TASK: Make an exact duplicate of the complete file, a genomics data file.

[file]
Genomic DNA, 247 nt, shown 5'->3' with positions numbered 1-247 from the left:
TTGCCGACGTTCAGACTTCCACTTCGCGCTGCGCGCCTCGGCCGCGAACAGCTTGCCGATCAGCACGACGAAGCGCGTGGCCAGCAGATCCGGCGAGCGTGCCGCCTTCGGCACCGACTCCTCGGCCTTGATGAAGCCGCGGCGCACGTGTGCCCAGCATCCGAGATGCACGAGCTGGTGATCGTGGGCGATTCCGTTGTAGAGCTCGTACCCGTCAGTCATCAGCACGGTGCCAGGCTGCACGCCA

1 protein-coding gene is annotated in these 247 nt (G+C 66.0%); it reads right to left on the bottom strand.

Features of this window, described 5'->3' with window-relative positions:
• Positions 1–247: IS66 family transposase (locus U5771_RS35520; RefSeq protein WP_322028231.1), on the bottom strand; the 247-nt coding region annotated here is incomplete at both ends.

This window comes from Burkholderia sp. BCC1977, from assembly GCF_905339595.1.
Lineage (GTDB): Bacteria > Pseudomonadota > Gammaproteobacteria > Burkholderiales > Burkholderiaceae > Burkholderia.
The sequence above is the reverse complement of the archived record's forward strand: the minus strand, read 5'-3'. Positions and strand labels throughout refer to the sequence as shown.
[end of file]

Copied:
Genomic DNA, 247 nt, shown 5'->3' with positions numbered 1-247 from the left:
TTGCCGACGTTCAGACTTCCACTTCGCGCTGCGCGCCTCGGCCGCGAACAGCTTGCCGATCAGCACGACGAAGCGCGTGGCCAGCAGATCCGGCGAGCGTGCCGCCTTCGGCACCGACTCCTCGGCCTTGATGAAGCCGCGGCGCACGTGTGCCCAGCATCCGAGATGCACGAGCTGGTGATCGTGGGCGATTCCGTTGTAGAGCTCGTACCCGTCAGTCATCAGCACGGTGCCAGGCTGCACGCCA

1 protein-coding gene is annotated in these 247 nt (G+C 66.0%); it reads right to left on the bottom strand.

Features of this window, described 5'->3' with window-relative positions:
• Positions 1–247: IS66 family transposase (locus U5771_RS35520; RefSeq protein WP_322028231.1), on the bottom strand; the 247-nt coding region annotated here is incomplete at both ends.

This window comes from Burkholderia sp. BCC1977, from assembly GCF_905339595.1.
Lineage (GTDB): Bacteria > Pseudomonadota > Gammaproteobacteria > Burkholderiales > Burkholderiaceae > Burkholderia.
The sequence above is the reverse complement of the archived record's forward strand: the minus strand, read 5'-3'. Positions and strand labels throughout refer to the sequence as shown.